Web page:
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Client-Specific DHCP Options with Linux DHCP Server

Last week, I had a need to present a different set of DHCP options to one specific DHCP client (my iPhone) on my home network. Being the geek that I am, I have a small server set up here at the house running Ubuntu Linux. (You can read about the latest evolution of my home network in this article.) Now, I knew that this was possible using the Windows DHCP server, but I’d never done it with the Linux DHCP server. So, in case you find yourself in a similar situation, here’s how it works.

The Linux DHCP server configuration file (typically dhcpd.conf) is broken into different blocks. For example, the “main” portion of the configuration file might look something like this:

subnet 192.168.128.0 netmask 255.255.255.0 {  
option routers 192.168.128.1;  
range dynamic-bootp 192.168.128.50 192.168.128.150;:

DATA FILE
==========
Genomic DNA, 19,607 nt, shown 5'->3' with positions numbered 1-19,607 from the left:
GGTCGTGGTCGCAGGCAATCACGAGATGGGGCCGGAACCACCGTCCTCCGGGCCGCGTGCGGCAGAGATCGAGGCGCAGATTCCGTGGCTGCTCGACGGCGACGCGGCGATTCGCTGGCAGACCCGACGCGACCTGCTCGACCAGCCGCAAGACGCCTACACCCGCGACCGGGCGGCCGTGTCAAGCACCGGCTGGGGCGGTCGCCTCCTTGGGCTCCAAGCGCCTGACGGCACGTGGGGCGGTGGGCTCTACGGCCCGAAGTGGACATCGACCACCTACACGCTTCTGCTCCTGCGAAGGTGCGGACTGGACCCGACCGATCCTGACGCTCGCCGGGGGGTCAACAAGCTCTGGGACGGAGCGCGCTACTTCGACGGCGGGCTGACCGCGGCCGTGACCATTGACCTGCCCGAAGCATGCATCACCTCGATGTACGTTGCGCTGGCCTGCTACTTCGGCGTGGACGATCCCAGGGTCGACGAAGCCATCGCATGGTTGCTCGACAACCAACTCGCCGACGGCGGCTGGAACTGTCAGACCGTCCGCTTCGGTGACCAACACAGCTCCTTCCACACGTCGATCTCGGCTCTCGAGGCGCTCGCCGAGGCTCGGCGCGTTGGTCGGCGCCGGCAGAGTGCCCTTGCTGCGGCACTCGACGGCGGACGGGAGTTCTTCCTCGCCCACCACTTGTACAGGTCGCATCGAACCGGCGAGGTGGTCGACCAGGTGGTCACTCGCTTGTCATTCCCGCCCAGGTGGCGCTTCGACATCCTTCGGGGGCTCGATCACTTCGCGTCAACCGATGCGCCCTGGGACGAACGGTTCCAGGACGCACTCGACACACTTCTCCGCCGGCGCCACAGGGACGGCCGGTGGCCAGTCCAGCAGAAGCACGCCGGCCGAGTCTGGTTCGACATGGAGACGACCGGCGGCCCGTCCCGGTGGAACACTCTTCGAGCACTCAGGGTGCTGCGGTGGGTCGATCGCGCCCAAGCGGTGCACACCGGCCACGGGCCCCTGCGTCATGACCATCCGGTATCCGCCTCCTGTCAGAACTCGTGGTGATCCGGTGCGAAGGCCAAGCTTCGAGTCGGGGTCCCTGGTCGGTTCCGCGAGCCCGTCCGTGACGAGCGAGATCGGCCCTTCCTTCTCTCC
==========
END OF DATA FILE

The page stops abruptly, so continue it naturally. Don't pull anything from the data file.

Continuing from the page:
option domain-name-servers 208.67.222.222, 208.67.220.220; }

If you want to set up a reservation—so that a particular DHCP client always gets the same IP address—you set up additional blocks, like this:

host <hostname> {  
	hardware ethernet 00:11:22:33:44:55;  
	fixed-address 192.168.128.200; }

As it turns out, if you want to specify a different set of DHCP options to a client with a reservation (for example, in my situation I wanted to specify a different set of DNS servers), you just add a declaration to the client-specific section:

host <hostname> {  
	hardware ethernet 00:11:22:33:44:55;  
	fixed-address 192.168.128.200;  
	option domain-name-servers 192.168.128.10; }

Of course, now that I know this it seems incredibly obvious. At the time that I was trying to figure this out, though, I wasn’t sure exactly what the syntax would look like. So, next time you find yourself needing to change the options on a DHCP reservation on Linux, you’ll know what to do!

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